‘Significant’ Military Investments Being Discussed, Defence Minister Says

‘Significant’ Military Investments Being Discussed, Defence Minister Says
Minister of National Defence Bill Blair prepares to appear before the Standing Committee on Procedure and House Affairs on a question of privilege related to an intimidation campaign against the Member for Wellington-Halton Hills and other members, on Parliament Hill in Ottawa, on Oct. 24, 2023. (Justin Tang/The Canadian Press)
Noé Chartier

Defence Minister Bill Blair says his government is discussing major potential investments in the Canadian military, but the country’s fiscal situation will have an impact on the issue.

“We have brought forward a plan that’s very much in discussion right now, within our government, about making significant new investments,” Mr. Blair told Global News in Dec. 2 interview.

The minister was responding to the interviewer stating that Canada currently invests 1.23 percent of its GDP in defence, below the two percent target established by NATO.

Mr. Blair said his government believes new resources are required because of a “changing” world, noting the “increasingly aggressive” posture taken by Russia and China and Canada’s obligations in the Indo-Pacific, the Arctic, and in NATO.

“I hope I’ve made it very clear publicly that we recognize we must do more, we’re going to do more,” said Mr. Blair. “But there’s also some context in the doing that more because there is a fiscal situation in Canada that I have to be realistic about.”

National Defence has been identified by the Treasury Board as one of the departments needing to make cuts, as it looks to find savings of $15 billion. DND has been asked to reduce expenses by about $1 billion in the fields of professional services, consultants, and travel.

Mr. Blair told the House of Commons defence committee Nov. 23 he was “absolutely committed” the cuts would not impact serving members of the Canadian Armed Forces (CAF).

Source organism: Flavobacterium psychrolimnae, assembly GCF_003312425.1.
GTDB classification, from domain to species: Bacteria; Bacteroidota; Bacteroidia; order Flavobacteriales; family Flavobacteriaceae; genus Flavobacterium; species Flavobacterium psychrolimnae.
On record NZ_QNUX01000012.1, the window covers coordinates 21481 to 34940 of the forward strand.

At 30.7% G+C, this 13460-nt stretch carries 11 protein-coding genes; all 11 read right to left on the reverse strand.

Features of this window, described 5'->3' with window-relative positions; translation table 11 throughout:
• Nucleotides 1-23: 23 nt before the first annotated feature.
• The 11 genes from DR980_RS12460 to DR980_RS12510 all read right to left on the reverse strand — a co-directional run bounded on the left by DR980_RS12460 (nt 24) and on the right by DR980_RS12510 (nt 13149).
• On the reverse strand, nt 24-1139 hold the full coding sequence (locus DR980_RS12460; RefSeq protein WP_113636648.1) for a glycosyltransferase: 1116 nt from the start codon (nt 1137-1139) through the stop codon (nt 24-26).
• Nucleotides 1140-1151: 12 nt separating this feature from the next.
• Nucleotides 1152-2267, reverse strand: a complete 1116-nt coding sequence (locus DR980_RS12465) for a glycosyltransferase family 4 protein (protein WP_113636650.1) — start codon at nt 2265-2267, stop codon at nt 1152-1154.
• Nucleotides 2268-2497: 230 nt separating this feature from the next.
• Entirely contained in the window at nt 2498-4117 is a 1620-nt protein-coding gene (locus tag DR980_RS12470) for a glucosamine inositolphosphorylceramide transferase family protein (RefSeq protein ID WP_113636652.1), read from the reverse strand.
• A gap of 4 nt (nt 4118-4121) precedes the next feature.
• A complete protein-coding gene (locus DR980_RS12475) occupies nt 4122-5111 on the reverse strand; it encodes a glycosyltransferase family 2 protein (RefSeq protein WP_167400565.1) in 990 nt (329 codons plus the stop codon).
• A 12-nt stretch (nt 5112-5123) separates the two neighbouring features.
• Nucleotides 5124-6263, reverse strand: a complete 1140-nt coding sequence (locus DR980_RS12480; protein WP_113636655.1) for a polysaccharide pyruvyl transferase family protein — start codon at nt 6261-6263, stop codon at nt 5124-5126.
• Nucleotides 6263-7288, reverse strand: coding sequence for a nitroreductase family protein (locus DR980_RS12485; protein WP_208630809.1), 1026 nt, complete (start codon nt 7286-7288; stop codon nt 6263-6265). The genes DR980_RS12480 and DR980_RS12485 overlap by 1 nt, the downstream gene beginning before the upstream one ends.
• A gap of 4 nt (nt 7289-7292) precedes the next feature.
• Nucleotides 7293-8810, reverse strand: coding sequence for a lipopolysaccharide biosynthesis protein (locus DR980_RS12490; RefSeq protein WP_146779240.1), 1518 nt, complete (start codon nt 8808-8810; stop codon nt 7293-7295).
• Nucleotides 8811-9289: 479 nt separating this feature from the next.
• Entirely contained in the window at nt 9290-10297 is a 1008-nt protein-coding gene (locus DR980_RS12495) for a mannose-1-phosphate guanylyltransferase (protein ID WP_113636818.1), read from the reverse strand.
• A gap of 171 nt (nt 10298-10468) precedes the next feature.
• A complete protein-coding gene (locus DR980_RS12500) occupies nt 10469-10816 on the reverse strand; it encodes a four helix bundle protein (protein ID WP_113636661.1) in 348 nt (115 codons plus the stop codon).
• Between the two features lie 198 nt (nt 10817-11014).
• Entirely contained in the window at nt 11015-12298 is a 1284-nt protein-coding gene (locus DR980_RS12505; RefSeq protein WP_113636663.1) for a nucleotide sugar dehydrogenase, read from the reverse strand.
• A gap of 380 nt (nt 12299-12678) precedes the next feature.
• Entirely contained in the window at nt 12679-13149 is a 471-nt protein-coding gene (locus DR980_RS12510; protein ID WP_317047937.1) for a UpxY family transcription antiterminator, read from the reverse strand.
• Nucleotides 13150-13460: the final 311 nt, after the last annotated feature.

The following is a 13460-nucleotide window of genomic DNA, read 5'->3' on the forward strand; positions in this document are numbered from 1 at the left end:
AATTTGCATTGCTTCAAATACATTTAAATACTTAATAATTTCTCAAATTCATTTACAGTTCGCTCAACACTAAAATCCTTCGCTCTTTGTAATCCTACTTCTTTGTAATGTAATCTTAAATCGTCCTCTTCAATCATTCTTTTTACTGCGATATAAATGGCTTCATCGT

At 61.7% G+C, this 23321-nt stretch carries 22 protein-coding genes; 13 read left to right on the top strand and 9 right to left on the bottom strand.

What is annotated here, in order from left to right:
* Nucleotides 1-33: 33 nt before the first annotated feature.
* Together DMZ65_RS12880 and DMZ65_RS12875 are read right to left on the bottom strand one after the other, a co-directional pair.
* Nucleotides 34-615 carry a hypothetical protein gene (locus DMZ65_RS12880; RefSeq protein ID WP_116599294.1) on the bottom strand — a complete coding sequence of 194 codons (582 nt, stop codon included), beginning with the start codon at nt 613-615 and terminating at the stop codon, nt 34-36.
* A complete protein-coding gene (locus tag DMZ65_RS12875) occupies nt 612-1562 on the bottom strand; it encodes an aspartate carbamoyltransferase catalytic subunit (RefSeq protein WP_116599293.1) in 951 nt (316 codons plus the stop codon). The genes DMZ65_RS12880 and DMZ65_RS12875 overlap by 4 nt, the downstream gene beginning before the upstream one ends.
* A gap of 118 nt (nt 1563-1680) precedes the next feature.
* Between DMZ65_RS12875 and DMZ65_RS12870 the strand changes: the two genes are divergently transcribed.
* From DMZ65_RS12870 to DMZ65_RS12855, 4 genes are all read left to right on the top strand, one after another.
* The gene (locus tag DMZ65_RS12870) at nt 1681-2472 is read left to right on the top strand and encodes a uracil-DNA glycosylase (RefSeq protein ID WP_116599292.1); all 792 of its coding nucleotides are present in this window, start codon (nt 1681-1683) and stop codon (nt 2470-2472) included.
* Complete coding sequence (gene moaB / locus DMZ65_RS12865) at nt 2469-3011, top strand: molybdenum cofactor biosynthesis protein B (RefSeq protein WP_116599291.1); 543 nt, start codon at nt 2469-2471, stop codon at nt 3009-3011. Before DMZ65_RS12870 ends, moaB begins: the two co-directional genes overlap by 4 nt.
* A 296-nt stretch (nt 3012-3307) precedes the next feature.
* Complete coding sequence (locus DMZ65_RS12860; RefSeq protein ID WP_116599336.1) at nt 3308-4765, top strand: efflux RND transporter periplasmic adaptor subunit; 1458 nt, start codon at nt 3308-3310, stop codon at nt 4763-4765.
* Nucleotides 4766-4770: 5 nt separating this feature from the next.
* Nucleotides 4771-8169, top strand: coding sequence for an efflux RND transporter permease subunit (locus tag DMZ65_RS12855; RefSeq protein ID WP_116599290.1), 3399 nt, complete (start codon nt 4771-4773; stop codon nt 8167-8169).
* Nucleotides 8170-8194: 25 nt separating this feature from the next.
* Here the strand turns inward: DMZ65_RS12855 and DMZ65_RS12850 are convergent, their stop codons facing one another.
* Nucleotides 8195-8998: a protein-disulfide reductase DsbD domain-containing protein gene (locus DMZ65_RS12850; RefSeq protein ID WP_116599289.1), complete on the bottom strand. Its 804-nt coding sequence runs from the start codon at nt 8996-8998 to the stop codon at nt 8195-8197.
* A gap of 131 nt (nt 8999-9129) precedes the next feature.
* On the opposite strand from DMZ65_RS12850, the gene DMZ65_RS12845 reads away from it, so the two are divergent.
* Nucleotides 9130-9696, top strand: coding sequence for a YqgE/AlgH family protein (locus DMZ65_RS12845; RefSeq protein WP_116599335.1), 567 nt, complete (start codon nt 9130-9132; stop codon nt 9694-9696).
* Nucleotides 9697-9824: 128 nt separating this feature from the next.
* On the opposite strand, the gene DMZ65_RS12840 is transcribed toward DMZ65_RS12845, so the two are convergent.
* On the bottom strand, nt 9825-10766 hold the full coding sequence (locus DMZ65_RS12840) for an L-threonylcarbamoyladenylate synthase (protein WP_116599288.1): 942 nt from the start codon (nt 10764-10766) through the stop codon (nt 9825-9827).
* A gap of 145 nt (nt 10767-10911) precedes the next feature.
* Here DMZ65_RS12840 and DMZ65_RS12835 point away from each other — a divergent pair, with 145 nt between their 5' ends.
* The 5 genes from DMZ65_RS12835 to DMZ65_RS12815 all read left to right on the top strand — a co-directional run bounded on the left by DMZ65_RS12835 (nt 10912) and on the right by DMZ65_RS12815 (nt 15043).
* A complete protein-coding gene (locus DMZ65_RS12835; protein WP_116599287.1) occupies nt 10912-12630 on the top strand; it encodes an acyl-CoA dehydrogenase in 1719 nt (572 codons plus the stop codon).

Chief of the Defence Staff Gen. Wayne Eyre expressed concerns about the cuts in September.
“There’s no way that you can take almost a billion dollars out of the defence budget and not have an impact, so this is something that we’re wrestling with now,” he told the House defence committee.

‘Unacceptable Amount of Time’

Mr. Blair also addressed $2 billion from the defence budget that lapsed in the previous fiscal year, saying the inability of the department to spend is linked to inefficient procurement processes.

“It takes sometimes an inordinate amount of time and an unacceptable amount of time” to acquire equipment, said the minister during the Global News interview.

The latest procurement announcement was made last week with Ottawa awarding a sole-source contract to Boeing for the acquisition of up to 16 P-8A Poseidon surveillance aircrafts to replace the aging CP-140 Auroras.
Mr. Blair was also asked by Global News to address a recent video posted online by Vice-Admiral Angus Topshee.

The commander of the Royal Canadian Navy said his force is in a “critical state” and faces challenges which “could mean we fail to meet our force posture and readiness commitments in 2024 and beyond.”

The minister responded that he works very closely with the heads of the various military services.

Mr. Blair said it is important to have “with each other, but also with Canadians, candid, stark, and frank conversations about what is required...to complete the mission of keeping Canada safe and also to living up to our very significant international commitments.”